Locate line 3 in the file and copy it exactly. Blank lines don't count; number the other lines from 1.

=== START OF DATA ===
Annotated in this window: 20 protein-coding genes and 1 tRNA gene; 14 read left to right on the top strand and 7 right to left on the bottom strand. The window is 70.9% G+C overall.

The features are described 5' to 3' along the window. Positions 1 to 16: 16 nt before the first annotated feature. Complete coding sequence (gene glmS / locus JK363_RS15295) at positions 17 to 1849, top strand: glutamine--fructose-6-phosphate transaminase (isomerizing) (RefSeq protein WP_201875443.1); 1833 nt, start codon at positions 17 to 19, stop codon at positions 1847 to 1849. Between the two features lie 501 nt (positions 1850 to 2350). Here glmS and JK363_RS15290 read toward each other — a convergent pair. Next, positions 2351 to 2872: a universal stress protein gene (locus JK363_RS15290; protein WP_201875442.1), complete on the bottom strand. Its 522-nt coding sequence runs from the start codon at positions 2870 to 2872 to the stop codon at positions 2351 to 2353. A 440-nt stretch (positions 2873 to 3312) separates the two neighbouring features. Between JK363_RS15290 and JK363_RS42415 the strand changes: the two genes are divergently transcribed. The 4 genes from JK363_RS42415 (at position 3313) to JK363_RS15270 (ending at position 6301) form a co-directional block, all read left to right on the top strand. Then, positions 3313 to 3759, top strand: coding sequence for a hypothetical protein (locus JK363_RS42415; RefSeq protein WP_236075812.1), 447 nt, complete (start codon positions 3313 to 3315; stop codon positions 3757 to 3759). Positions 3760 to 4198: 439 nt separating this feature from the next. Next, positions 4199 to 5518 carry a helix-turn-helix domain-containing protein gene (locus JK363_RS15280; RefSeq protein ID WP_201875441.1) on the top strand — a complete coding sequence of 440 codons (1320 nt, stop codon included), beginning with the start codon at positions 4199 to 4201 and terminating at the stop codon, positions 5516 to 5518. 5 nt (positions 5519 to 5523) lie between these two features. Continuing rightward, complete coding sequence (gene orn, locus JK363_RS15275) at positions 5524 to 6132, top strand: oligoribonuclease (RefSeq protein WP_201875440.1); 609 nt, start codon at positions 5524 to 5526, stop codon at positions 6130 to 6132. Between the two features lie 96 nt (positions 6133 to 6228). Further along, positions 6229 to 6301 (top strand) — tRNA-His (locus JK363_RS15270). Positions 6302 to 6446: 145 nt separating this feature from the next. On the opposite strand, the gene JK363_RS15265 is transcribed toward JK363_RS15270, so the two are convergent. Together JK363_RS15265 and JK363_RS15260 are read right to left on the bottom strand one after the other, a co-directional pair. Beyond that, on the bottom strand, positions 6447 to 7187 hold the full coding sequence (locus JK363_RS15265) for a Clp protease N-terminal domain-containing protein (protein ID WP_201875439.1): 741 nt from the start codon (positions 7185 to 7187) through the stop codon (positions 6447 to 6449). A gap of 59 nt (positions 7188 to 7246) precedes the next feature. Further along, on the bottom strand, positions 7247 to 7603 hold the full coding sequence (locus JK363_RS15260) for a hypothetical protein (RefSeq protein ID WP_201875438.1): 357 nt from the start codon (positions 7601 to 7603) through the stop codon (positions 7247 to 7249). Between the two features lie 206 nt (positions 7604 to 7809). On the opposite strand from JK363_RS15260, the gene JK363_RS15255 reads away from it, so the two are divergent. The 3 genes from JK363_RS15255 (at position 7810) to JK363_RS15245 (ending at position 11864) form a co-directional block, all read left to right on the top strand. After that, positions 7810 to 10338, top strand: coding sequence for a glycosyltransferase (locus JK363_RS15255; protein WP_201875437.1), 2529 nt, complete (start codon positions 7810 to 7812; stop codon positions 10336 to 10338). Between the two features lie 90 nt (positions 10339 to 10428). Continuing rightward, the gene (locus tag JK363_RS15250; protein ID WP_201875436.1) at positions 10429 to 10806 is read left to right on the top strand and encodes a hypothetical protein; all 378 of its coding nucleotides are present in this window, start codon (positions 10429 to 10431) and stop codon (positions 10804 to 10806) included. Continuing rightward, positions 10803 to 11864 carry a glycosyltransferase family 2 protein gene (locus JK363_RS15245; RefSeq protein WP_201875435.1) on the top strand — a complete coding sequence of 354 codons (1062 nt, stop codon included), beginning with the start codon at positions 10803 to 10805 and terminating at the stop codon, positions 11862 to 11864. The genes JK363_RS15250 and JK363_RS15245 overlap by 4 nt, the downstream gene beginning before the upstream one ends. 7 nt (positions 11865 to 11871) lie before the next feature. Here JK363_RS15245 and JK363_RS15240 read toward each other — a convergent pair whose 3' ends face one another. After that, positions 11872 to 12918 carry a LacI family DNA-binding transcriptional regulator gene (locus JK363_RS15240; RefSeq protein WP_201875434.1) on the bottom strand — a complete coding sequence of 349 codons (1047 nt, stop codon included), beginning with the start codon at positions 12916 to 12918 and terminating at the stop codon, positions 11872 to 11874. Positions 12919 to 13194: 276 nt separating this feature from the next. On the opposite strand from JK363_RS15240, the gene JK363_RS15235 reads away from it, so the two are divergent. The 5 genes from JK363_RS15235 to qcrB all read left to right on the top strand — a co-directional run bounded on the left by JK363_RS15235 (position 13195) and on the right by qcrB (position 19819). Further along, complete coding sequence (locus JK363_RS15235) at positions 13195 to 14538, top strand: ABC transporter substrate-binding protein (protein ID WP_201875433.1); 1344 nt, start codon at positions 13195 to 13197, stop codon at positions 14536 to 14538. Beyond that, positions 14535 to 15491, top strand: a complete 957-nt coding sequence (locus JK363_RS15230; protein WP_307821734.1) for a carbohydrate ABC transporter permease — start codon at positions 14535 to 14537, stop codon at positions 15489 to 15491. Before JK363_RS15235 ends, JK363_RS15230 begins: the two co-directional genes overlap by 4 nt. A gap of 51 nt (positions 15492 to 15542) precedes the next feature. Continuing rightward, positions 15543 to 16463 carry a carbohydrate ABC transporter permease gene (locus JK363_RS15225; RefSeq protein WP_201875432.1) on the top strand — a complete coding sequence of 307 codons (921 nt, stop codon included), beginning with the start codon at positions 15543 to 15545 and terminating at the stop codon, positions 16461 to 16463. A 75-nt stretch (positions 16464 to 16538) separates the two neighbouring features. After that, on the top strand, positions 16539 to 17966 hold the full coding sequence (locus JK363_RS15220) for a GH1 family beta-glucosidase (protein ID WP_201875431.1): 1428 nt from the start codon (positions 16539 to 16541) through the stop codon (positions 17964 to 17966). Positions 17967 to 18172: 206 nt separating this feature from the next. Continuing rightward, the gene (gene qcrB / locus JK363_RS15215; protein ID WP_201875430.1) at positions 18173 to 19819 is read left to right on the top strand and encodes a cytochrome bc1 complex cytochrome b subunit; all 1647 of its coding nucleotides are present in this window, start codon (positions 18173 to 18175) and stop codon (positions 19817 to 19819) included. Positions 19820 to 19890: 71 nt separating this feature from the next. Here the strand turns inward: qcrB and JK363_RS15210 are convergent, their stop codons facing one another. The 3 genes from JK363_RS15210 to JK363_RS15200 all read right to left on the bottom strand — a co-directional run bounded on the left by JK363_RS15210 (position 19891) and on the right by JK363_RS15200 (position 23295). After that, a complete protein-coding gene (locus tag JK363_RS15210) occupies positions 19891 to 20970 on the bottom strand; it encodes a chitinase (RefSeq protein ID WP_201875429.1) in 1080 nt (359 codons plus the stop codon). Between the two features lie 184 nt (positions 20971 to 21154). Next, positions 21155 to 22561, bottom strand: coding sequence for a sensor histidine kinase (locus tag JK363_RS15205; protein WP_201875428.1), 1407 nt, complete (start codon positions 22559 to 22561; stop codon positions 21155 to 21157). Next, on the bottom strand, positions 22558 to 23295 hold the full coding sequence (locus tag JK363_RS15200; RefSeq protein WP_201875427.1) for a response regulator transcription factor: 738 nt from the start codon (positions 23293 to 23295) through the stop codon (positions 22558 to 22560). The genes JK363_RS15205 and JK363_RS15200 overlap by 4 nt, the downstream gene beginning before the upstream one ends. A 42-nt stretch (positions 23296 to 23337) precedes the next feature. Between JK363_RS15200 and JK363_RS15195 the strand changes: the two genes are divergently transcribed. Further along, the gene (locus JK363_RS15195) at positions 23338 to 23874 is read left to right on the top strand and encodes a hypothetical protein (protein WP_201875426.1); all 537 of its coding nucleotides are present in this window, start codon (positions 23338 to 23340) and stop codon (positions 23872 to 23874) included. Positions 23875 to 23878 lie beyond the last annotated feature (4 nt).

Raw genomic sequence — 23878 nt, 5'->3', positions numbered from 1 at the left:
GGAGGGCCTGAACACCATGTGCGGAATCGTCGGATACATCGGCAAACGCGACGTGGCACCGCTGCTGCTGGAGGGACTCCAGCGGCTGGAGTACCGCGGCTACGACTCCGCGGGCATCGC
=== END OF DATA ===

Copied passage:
Raw genomic sequence — 23878 nt, 5'->3', positions numbered from 1 at the left: